But beyond simple convenience, shells are programmable. There are many sequences of commands that you type again and again. Whenever you do anything a second time, you should ask "Can't I write a program to do this for me?" You can. A shell is also a programming language that's specially designed to work with your computer system's commands. So, if you want to generate a thousand MP3 files from WAV files, you write a shell program (or a shell script). If you want to compress all of your system's logfiles, you can write a shell script to do it. Whenever you find yourself doing a task repeatedly, you should try to automate it by writing a shell script. There are more powerful scripting languages, like Perl, Python, and Ruby, but the Unix shell (whatever flavor of shell you're using) is a great place to start. After all, you already know how to type commands; why make things more complex?

Why bash?

Why is this book about bash, and not some other shell? Because bash is everywhere. It may not be the newest, and it's arguably not the fanciest or the most powerful (though if not, it comes close), nor is it the only shell that's distributed as open source software, but it is ubiquitous.

The reason has to do with history. The first shells were fairly good programing tools, but not very convenient for users. The C shell added a lot of user conveniences (like the ability to repeat a command you just typed), but as a programming language it was quirky. The Korn shell, which came along next (in the early 80s), added a lot of user conveniences, and improved the programming language, and looked like it was on the path to widespread adoption. But ksh wasn't open source software at first; it was a proprietary software product, and was therefore difficult to ship with a free operating system like Linux. (The Korn shell's license was changed in 2000, and again in 2005.)

In the late 1980s, the Unix community decided standardization was a good thing, and the POSIX working groups (organized by the IEEE) were formed. POSIX standardized the Unix libraries and utilities, including the shell. The standard shell was primarily based on the 1988 version of the Korn Shell, with some C shell features and a bit of invention to fill in the gaps. bash was begun as part of the GNU project's effort to produce a complete POSIX system, which naturally needed a POSIX shell.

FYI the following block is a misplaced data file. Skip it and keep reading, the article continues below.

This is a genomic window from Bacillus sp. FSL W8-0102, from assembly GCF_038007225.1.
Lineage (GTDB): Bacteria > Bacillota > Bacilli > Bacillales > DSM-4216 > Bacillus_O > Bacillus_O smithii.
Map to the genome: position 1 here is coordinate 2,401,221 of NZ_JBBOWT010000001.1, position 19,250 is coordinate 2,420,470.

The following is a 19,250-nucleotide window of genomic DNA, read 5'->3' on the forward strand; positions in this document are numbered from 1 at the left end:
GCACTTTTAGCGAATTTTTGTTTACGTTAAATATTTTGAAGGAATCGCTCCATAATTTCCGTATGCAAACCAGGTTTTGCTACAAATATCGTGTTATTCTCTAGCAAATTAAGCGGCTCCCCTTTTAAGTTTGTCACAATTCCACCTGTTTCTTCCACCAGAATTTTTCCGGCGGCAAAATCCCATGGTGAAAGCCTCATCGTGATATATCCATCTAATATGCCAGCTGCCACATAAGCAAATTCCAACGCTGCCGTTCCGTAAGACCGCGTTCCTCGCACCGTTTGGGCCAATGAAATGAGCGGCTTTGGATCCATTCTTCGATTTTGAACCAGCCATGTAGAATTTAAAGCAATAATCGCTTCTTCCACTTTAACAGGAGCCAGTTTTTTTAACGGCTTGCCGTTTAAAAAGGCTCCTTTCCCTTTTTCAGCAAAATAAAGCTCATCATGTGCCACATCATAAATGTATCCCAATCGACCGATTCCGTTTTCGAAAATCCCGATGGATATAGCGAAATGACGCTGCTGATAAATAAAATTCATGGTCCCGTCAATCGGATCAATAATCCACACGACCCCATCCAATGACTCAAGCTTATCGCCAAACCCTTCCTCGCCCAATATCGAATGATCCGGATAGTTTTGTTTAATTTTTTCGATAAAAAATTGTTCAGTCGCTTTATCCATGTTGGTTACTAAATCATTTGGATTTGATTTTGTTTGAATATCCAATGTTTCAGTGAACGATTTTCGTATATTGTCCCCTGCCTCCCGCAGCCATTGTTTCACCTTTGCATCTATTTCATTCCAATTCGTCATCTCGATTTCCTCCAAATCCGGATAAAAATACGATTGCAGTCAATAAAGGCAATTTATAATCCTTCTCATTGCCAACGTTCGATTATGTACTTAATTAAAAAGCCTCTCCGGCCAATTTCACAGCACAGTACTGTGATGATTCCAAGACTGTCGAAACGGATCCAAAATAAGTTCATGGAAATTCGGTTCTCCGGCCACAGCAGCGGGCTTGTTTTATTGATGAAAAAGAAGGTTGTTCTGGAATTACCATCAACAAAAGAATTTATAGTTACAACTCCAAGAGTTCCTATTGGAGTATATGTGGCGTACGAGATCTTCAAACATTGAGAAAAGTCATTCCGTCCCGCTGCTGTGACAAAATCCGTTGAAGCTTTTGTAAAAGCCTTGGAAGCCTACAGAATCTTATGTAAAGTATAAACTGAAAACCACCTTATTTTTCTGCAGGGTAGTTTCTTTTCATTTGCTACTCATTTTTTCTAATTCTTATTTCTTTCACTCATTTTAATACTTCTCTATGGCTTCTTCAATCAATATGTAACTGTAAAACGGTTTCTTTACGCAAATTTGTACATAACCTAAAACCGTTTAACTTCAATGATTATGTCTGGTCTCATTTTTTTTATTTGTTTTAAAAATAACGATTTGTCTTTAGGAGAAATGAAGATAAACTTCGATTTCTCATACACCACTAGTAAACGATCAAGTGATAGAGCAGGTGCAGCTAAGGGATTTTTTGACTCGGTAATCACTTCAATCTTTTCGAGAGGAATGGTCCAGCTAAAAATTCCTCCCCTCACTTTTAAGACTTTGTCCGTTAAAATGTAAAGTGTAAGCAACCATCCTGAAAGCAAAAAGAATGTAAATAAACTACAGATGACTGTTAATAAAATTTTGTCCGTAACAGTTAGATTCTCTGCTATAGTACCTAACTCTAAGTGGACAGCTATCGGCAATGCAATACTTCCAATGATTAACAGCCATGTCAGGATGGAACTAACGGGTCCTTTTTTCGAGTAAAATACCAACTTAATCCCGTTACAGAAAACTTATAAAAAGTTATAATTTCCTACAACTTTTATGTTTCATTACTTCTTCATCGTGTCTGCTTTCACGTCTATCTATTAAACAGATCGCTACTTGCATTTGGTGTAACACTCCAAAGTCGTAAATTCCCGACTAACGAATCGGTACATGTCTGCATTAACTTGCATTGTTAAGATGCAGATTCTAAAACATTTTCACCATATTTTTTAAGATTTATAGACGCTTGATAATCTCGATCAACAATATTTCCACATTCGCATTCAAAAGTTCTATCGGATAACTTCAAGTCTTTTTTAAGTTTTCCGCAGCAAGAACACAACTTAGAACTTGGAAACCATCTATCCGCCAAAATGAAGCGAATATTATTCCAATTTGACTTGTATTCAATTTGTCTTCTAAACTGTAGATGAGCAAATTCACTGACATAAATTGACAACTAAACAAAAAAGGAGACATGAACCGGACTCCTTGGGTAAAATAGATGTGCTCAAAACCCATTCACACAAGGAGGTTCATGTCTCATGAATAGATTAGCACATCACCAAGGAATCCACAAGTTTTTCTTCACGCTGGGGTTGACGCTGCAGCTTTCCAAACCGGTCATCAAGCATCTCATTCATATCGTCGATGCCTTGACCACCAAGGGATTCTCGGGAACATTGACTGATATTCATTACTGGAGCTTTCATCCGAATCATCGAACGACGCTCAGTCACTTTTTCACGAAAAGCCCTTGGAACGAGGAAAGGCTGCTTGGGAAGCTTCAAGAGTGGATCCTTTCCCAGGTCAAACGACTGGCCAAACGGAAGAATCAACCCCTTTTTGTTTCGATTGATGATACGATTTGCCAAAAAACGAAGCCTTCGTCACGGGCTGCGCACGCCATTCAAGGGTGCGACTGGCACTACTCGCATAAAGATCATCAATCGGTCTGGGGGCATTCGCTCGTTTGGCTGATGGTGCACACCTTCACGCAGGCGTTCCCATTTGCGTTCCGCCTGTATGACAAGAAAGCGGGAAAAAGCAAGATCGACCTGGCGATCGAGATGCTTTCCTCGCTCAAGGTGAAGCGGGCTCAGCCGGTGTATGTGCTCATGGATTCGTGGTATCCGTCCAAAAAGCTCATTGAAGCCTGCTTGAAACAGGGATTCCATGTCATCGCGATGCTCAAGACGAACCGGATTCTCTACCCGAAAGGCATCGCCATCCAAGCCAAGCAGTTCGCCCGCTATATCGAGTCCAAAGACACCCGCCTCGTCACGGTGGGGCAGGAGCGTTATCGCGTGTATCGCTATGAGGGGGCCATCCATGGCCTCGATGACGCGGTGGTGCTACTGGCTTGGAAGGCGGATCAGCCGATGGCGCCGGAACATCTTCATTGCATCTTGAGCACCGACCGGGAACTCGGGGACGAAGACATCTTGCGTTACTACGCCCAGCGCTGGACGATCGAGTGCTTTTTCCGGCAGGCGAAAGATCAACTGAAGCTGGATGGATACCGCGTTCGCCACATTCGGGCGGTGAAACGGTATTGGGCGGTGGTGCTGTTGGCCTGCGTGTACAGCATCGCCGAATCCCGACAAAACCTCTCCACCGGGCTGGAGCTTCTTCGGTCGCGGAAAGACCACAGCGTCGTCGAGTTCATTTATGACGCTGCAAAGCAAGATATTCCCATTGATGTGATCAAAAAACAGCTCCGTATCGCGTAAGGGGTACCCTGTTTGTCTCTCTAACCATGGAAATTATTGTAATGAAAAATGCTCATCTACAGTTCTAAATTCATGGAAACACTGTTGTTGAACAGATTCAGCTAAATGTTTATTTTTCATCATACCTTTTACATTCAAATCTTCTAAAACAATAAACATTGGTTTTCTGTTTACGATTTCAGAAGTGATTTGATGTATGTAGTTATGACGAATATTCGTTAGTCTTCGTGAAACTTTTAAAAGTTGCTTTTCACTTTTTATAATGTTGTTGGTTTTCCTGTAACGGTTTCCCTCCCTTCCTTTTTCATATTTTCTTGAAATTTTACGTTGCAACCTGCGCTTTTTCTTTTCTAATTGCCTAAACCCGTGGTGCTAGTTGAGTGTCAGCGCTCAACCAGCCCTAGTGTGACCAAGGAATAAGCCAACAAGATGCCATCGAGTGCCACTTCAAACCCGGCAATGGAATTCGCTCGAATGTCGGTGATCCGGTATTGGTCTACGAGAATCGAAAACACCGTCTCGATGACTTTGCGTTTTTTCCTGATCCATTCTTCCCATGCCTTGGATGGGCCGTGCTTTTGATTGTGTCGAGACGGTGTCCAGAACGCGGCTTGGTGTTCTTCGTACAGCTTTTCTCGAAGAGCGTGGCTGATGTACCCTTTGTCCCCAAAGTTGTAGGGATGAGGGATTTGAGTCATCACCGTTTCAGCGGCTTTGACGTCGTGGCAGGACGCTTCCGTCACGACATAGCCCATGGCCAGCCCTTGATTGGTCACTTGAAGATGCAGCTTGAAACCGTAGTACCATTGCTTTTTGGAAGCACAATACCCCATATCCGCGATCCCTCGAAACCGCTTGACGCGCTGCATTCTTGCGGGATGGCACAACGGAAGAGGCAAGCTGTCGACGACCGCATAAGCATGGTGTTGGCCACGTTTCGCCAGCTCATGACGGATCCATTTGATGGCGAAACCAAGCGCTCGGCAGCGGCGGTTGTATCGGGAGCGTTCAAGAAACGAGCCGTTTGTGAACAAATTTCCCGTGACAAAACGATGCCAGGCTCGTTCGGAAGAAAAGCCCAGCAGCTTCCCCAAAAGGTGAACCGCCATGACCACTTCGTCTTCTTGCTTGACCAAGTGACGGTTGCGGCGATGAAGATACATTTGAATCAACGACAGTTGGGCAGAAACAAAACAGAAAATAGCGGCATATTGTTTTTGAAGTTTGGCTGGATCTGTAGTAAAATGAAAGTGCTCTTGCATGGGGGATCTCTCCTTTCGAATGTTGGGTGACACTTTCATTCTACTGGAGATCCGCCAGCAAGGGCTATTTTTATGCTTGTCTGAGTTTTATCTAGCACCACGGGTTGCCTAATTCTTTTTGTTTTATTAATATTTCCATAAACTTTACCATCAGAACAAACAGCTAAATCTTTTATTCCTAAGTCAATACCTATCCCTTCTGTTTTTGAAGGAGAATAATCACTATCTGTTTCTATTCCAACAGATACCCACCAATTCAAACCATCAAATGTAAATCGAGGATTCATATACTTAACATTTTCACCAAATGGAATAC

bash provided the programming features that shell programmers needed, plus the conveniences that command-line users liked. It was originally conceived as an alternative to the Korn shell, but as the free software movement became more important, and as Linux became more popular, bash quickly overshadowed ksh.

As a result, bash is the default user shell on every Linux distribution we know about (there are a few hundred Linux distros, so there are probably a few with some oddball default shell), as well as Mac OS X. It's also available for just about every other Unix operating system, including BSD Unix and Solaris. In the rare cases where bash doesn't ship with the operating system, it's easy to install. It's even available for Windows (via Cygwin). It's both a powerful programming language and a good user interface and you won't find yourself sacrificing keyboard shortcuts to get elaborate programming features.

You can't possibly go wrong by learning bash. The most common default shells are the old Bourne shell and bash, which is mostly Bourne shell compatible. One of these shells is certainly present on any modern, major Unix or Unix-like operating system. And as noted, if bash isn't present you can always install it. But there are other shells. In the spirit of free software, the authors and maintainers of all of these shells share ideas. If you read the bash change logs, you'll see many places where a feature was introduced or tweaked to match behavior on another shell. But most people won't care. They'll use whatever is already there and be happy with it. So if you are interested, by all means investigate other shells. There are many good alternatives and you may find one you like better—though it probably won't be as ubiquitous as bash.